$1200 twice for

26 Sep, 2001 10:00 PM
Comments
0
 

By CHELSEA CORMELL

DESPITE facing one of their toughest years on record, Brockham stud returned impressive results at their annual ram sale last week, hitting a $1200 top for two rams.

While doubts existed earlier in the year whether the sale would go ahead, Brockman actually improved clearance rates by 7pc on last year to 89pc and matched last year's average of $536.

Successful buyers of the top rams, were regulars to the Brockham sale, Lake Magenta farmers Gerald and Philip Salvage, who found the 18.8 and 18.9 micron of the rams irresistible.

In a total draught of six rams, the Salvage's also snapped up the equal third top ram at $1100, who had a 18.7 micron reading.

The stud's oldest clients, Ross Cappell and Sons, who have been buying from Brockman since they began in 1935, picked up the largest number of rams at the sale.

They took home11 rams at an average of $636 and $900 top.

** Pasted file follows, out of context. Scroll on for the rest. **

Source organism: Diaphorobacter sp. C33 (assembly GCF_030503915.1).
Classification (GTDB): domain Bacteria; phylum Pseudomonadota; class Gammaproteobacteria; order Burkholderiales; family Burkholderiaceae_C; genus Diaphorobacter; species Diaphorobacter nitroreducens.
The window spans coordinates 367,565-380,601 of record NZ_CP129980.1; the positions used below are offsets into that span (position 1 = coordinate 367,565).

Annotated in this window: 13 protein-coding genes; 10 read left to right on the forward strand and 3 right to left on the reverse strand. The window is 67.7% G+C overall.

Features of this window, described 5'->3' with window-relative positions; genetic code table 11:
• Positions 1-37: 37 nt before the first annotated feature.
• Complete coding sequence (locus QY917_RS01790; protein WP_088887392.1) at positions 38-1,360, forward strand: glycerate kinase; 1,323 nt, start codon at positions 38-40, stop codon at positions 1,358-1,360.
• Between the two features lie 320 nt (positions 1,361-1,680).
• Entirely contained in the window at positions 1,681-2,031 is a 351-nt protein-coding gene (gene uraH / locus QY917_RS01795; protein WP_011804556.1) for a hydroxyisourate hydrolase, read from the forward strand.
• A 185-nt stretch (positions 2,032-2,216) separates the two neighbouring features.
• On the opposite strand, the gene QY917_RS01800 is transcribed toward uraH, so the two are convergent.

Locals JC and M Lay also bid hard to start, to collect the equal third top ram and the second biggest draught of the day of 10 rams.

Other major clients were Lake King-based Coleraine family, collecting eight, Dunkeld and Company, Newdegate, RD Walter, Newdegate, and Carmody Holdings, Kulin - each with six rams.

Newdegate-based Marbilling Downs bought the largest number of Poll Merinos, claiming seven at a $471 average.

Wesfarmers Landmark auctioneer Tony Wetherall said the sale attracted buyers who had were especially selective on micron, which averaged 20.6 on Brockman Polls and 19.1 on Merino rams, from August 23 teats.

Stud principal Bruce Bishop said he was pleasantly surprised with the outcome.

"We wouldn't have thought we could sell earlier in the season, but we've recovered and still got strong local support," he said.

COMMENTS

light grey arrow
I'm one of the people who want marijuana to be legalized, some city have been approved it but
light grey arrow
#blueysmegacarshowandcruise2019 10 years on Daniels Ute will be apart of another massive cause.
light grey arrow
Australia's live animal trade is nothing but a blood stained industry that suits those who